“What the President wants is to stabilise the economy and the supply chain, not to make commodities cheaper," Mutoro said.

A long-term relief of as long as 12 months is needed if Kenyans are to benefit from lower prices," he said.


The President also declared 100  per cent tax cuts for workers earning Sh24,000 per month.

This means Sh1,415 payable as tax to the Kenya Revenue Authority as income tax will remain in workers' pockets to assist with cash flow in turbulent times.
flow the worker’s pocket to assist with cash flow during these tumultuous times.

This blanket directive fails, however,  to capture workers earning anything between Sh24,000 and Sh47,059. They fall under the 20 per cent and 25 per cent income tax brackets.

KRA’s tax calculator shows the directive will mostly benefit the country’s large income earner, who are only a handful.  

Data released by the Kenya National Bureau of Statistics last November show only 79,982 of 2.7 million people in the formal workforce earn more than Sh100,000.

However, 74.58 per cent of formal workers captured in the KRA database earn less than Sh50,000

The tax calculator shows employees earning a monthly salary of Sh50,000 will receive Sh1,457 relief under the proposed PAYE reduction from Sh7,332 to Sh5,875.

Those earning Sh100,000 will retain Sh3,957 that would have gone to KRA, with PAYE down to Sh18,375 from the current Sh22,332.

Workers earning a monthly gross salary of Sh250,000 will o keep Sh11,457, with PAYE down to Sh55,875 compared with Sh67,332 currently going to KRA.

Top earners with a salary of Sh500,000 per month will receive the biggest reprieve, retaining Sh23,957 after a drop of PAYE to Sh118,375 from the current Sh142,332.

Financial analyst Thakar told the Star that tax cuts for profitable entities and private individuals alike will result in a combination of two effects including an increase in deposits at banks for onward lending as well as a rise in disposable income.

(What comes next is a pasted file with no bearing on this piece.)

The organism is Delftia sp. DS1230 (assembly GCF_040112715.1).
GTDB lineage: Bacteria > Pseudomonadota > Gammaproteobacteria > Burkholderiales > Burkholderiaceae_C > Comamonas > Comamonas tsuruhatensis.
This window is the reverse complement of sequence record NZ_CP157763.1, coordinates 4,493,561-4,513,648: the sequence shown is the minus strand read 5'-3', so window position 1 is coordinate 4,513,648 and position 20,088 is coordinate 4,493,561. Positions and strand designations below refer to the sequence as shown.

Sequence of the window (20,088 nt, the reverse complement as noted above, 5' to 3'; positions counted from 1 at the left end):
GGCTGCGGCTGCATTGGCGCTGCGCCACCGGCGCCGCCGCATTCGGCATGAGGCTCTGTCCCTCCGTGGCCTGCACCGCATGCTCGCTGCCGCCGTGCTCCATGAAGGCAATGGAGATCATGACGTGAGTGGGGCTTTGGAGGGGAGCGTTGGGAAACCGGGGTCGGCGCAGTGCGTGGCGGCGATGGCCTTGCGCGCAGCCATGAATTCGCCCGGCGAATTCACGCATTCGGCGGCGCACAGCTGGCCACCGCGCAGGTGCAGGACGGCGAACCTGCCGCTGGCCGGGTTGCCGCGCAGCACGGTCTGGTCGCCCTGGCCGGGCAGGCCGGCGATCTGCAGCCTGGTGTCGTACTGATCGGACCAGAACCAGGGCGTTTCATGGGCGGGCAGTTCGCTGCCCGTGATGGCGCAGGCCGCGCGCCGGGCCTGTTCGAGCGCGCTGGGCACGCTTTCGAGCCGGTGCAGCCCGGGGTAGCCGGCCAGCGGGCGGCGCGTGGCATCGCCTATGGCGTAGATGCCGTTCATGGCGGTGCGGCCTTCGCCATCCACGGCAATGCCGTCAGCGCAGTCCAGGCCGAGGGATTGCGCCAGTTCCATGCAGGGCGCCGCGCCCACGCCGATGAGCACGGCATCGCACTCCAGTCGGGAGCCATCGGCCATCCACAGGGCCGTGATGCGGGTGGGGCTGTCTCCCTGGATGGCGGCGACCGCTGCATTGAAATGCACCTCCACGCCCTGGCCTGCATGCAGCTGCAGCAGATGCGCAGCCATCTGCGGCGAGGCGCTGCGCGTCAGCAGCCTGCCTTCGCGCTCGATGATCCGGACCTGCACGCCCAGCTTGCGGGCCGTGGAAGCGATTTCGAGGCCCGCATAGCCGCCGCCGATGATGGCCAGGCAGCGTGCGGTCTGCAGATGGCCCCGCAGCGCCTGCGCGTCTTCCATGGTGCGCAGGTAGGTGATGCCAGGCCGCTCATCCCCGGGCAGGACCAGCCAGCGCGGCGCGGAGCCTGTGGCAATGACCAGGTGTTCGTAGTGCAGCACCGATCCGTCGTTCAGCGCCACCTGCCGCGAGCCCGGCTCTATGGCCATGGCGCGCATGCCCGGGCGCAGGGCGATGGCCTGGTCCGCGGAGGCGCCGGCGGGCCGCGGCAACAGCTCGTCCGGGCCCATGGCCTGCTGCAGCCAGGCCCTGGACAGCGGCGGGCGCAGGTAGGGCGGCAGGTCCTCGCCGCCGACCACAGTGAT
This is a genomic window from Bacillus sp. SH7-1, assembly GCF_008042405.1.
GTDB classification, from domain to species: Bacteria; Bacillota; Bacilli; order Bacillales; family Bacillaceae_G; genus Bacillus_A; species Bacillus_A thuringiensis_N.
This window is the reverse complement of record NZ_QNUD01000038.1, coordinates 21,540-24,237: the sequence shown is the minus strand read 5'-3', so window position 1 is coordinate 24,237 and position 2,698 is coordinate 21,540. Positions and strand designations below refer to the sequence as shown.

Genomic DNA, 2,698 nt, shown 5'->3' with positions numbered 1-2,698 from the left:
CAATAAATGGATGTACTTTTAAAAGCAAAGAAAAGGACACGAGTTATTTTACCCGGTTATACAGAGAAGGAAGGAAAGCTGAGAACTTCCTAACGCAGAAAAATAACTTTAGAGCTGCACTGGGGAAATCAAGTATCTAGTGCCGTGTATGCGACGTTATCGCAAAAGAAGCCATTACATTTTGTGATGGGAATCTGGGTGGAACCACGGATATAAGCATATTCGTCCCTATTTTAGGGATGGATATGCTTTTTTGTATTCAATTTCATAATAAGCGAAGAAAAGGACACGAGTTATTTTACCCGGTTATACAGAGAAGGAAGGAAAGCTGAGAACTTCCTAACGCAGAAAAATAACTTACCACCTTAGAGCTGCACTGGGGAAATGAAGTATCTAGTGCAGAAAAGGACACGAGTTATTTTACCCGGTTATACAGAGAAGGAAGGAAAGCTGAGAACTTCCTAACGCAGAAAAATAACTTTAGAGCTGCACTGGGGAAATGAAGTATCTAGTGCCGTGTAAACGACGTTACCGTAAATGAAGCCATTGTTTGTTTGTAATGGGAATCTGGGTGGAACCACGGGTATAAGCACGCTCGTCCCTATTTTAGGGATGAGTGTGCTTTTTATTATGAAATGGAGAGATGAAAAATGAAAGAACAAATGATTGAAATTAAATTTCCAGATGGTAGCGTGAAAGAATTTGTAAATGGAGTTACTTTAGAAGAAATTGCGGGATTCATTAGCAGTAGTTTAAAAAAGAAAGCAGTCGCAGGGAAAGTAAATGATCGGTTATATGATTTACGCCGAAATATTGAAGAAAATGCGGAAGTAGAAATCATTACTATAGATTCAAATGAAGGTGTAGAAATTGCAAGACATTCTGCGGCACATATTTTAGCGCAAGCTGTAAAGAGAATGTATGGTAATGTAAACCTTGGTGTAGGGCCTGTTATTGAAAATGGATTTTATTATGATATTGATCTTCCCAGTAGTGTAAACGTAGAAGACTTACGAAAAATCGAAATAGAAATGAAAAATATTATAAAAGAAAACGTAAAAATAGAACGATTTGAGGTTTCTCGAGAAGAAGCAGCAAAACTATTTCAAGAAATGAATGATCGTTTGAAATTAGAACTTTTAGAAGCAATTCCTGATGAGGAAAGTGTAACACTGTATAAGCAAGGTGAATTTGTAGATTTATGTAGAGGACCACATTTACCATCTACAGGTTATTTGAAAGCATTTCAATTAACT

Tax expert and Institute of Public Finance chief executive James Muraguri criticised the government for giving such tax breaks to people whom he said were unlikely to spend during this period.

"The government should have focused more on keeping small businesses afloat," he said. 


The KRA  is the biggest loser in the President's new tax measures meant to ease pressure on households and businesses.

This is likely to push up the country’s budget deficit, derailing development projects, hurting recurrent expenditure and repayment of debts.

The taxman, for instance, is expected to lose a substantial amount of Pay as You Earn (PAYE) after the President announced  100 per cent relief for those earning a gross salary of less than Sh24,000 and five per cent cut for those earning above that amount. Last year, KRA collected Sh380 billion from PAYE.

The President's VAT tax cut to 14 per cent from 16 per cent, among other measures that are likely to deny the taxman almost Sh80 billion, far less than its target of Sh1.6 trillion.

The Treasury expects revenues to drop by Sh70 billion in three months to the end of this t financial year.

The authority missed its half-year target for FY 2019-20 financial year by Sh88.3 billion, netting Sh857.8 billion over the period.

This includes tax incomes of Sh779.3 billion, 45.7 per cent of the Sh1.7 trillion revised target for the current financial year, meaning the taxman is lagging far behind his target.

Muraguri said due to the problems caused by "reckless" fiscal policies over the years, the government shouldn't give such tax breaks. 

"We don't have the ability to give tax cuts at this point. We already are running huge deficits And thus, any tax cuts just add to the deficit," he said.

The Treasury is yet to submit its proposal on the proposed relief measures to the National Assembly for deliberation before the directives can be implemented.